The mainstream video card market has been quite active of late, and new models are consistently being released by both ATI and NVIDIA. The Radeon 9600 XT was the latest salvo from ATI, and basically improved on the previous Radeon 9600 Pro through higher clock speeds and an on-demand overclocking feature. This was an important product launch for ATI, as the company had taken some heat for shelving the popular Radeon 9500 Pro in favor of a lower-cost, and lower-performing, Radeon 9600 Pro. Once the Radeon 9600 XT was introduced, it effectively shut off any criticism of past moves, and ushered the RV350 core's performance past that of the Radeon 9500 Pro.
This still left the door open for NVIDIA to release a faster, mid-range card in the interim, as ATI has effectively been spinning its wheels since the Radeon 9500 Pro was introduced. The GeForce FX 5600 line simply wasn't up to the task, and ATI was allowed to maintain performance instead of being forced to keep pace with faster technology. Those days may be coming to and end, as NVIDIA has finally unveiled their new mid-range chip, the NV36, which is featured in the new GeForce FX 5700 Ultra.
The NV36 core is based on the 0.13-micron NV35 architecture, and although it is a 4-pixel per clock design, the core has been tuned above previous GeForce FX 5600-based products. This allows for higher clock speeds, enhanced processing, and support for faster memory technologies. For example, NVIDIA states that the NV36 core offers 3x the vertex processing power of a GeForce FX 5600, 1.5x its overall performance, and runs at a core speed far in excess of previous FX 5600-based models, and on par with the highest-end GeForce FX 5980 cards. NV36 also features support for CineFX 2.0, IntelliSample HCT, and UltraShadow technologies.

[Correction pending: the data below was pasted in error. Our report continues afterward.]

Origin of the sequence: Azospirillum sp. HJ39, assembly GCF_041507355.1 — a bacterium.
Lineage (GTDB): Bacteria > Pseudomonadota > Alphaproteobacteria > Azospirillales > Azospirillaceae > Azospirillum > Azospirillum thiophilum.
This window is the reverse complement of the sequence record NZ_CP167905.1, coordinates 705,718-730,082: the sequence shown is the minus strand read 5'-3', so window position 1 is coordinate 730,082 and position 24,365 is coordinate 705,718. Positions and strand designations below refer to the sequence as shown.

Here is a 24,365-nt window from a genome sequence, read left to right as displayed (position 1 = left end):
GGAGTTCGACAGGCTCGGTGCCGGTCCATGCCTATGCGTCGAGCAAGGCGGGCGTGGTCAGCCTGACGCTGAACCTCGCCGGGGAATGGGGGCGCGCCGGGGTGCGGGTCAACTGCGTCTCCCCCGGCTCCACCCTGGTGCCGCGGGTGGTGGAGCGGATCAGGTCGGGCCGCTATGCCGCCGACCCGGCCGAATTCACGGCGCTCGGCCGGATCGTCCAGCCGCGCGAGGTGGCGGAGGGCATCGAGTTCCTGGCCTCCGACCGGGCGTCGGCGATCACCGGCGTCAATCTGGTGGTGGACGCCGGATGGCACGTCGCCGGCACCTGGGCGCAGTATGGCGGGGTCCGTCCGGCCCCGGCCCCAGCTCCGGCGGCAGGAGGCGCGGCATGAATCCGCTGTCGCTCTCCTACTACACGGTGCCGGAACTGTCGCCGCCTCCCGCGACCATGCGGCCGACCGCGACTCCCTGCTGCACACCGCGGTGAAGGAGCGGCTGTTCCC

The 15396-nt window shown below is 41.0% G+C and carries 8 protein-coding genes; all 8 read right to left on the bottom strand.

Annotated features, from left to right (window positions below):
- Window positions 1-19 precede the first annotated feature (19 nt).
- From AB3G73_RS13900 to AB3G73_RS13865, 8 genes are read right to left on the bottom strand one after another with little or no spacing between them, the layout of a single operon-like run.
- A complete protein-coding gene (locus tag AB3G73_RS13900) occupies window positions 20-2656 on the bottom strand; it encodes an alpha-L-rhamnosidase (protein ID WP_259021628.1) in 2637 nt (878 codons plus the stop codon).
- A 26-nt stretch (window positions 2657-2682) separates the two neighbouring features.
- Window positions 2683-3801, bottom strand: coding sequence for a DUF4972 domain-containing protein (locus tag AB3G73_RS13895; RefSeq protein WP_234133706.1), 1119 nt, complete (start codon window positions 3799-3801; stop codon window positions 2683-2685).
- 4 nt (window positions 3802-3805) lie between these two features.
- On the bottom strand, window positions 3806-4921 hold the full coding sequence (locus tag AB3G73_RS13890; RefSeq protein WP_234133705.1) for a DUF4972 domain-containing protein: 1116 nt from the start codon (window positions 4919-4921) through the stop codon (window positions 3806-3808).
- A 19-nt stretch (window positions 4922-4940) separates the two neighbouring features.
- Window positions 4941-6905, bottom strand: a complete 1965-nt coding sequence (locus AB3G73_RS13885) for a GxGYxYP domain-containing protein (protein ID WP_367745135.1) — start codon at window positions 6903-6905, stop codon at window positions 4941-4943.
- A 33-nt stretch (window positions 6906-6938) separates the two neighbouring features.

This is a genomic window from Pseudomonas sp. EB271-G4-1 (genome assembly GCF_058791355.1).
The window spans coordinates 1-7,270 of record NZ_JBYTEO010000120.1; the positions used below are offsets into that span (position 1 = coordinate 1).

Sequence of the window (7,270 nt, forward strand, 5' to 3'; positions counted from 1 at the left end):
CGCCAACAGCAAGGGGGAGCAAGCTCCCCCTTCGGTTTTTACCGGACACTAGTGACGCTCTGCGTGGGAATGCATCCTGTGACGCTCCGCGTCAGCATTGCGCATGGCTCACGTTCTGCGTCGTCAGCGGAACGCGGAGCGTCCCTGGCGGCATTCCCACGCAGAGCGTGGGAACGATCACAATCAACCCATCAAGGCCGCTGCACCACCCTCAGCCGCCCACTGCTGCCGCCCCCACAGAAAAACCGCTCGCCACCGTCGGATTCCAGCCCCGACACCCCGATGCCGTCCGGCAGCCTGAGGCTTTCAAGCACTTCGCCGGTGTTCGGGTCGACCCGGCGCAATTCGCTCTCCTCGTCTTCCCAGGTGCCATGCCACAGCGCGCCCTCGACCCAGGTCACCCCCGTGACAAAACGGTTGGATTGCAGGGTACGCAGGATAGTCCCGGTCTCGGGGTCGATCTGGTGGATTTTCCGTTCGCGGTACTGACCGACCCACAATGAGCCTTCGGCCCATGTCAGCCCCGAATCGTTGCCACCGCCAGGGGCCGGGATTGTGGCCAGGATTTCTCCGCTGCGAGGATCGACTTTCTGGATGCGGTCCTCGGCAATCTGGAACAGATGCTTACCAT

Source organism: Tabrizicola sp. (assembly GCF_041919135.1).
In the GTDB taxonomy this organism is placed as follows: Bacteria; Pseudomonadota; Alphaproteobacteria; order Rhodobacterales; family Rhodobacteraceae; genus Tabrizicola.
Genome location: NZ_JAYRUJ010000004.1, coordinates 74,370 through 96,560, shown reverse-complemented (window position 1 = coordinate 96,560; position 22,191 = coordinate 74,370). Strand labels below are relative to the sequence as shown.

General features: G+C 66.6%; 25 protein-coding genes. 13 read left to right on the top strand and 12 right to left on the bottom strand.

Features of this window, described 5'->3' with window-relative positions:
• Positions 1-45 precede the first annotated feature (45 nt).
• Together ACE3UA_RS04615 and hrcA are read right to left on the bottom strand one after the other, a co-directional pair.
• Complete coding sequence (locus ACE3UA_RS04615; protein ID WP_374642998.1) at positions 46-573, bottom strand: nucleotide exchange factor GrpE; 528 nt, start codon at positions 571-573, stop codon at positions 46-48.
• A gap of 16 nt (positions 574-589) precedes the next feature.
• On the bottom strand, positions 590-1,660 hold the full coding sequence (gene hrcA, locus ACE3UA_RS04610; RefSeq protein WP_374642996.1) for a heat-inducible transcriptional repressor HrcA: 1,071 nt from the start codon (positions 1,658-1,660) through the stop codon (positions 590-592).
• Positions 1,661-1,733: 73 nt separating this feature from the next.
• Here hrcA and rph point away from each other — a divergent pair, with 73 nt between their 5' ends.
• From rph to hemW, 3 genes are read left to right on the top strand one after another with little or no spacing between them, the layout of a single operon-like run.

The GeForce FX 5700 Ultra is clocked at 475 MHz core and 900 MHz DDR2 memory speeds, which offers a significant upgrade over previous GeForce FX 5600-based cards. The inclusion of a 128-bit DDR2 memory interface is another nice improvement, and coupled with a high-end 900 MHz clock speed and 14.4 GB/sec. of bandwidth, should increase memory performance quite significantly.
The GeForce FX 5700 Ultra is a full-length, AGP 8X card, and features a smaller heatsink-fan unit than is commonly found on the GeForce FX 5900 Ultra cards. The NVIDIA-branded cooling unit on our reference card included a top-mounted heatsink-fan, along with a back-mounted heatsink for the card memory. The overall look is similar to some high-end, slim line GeForce FX 5900 Ultra boards we've seen, only with cooling hardware being a tad lighter and smaller.
The overall design of the GeForce FX 5700 Ultra reference board makes it thin enough to allow access to the primary PCI slot, but in our testing, it was easier to just leave it open and allow better airflow. The card also features 128-MB of DDR2 memory, along with the usual VGA, DVI-I and S-Video outputs. The GeForce FX 5700 Ultra follows the higher-end NVIDIA models, and requires an external power connector.